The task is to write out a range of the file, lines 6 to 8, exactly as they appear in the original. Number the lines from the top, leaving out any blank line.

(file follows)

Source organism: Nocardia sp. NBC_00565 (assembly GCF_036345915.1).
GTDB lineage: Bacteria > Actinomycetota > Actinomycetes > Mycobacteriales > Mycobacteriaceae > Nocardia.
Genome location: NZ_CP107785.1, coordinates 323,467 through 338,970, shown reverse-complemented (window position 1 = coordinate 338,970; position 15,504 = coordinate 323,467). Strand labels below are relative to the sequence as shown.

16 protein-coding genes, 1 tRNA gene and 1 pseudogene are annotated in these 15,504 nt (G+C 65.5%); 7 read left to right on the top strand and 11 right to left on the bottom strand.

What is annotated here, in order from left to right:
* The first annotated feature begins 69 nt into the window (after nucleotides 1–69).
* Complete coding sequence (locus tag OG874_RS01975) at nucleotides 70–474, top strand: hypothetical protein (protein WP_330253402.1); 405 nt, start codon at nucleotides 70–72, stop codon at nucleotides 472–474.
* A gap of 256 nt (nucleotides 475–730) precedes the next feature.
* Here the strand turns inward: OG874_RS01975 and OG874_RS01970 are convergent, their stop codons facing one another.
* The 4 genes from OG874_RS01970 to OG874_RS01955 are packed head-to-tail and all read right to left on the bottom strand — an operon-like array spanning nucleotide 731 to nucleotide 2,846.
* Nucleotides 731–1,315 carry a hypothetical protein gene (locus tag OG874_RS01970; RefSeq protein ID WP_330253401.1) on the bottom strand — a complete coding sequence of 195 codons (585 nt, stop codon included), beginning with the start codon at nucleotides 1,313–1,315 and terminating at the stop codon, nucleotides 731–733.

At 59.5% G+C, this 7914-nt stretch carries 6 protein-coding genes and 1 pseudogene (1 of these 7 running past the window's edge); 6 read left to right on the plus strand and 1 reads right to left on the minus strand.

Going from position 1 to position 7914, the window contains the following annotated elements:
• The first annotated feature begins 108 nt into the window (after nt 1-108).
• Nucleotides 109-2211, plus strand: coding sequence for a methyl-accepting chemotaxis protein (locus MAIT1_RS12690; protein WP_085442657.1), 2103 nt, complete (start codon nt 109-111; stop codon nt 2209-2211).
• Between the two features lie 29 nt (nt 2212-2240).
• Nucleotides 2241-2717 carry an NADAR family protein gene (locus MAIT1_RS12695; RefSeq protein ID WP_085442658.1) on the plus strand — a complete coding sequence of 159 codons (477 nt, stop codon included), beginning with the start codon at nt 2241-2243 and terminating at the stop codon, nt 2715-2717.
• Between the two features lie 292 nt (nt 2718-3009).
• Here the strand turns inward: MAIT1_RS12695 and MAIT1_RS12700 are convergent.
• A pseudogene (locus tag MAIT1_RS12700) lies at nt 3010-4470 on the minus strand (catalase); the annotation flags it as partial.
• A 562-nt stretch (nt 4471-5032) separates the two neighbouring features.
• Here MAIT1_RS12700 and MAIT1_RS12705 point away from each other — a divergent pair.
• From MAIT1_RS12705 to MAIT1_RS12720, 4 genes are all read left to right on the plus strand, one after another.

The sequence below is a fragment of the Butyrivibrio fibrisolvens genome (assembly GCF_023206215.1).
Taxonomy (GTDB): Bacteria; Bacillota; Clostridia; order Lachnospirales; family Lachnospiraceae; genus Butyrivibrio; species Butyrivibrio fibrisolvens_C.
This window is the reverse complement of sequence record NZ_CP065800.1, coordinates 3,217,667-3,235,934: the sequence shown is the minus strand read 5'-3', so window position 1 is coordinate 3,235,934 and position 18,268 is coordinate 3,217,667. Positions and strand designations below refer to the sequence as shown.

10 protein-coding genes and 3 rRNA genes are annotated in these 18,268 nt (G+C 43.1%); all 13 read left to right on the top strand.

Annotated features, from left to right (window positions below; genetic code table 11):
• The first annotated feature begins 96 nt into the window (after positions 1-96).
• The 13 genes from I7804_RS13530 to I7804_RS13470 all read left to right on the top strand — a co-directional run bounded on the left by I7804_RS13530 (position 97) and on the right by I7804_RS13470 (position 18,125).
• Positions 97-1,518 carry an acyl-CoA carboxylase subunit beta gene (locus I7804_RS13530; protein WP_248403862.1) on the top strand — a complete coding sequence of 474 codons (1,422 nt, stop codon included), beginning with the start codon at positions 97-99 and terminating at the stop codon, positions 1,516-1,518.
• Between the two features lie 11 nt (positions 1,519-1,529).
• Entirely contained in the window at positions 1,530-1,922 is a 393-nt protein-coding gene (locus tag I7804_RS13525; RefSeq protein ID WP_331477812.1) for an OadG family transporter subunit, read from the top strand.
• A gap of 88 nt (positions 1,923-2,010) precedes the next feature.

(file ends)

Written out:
* The first annotated feature begins 69 nt into the window (after nucleotides 1–69).
* Complete coding sequence (locus tag OG874_RS01975) at nucleotides 70–474, top strand: hypothetical protein (protein WP_330253402.1); 405 nt, start codon at nucleotides 70–72, stop codon at nucleotides 472–474.
* A gap of 256 nt (nucleotides 475–730) precedes the next feature.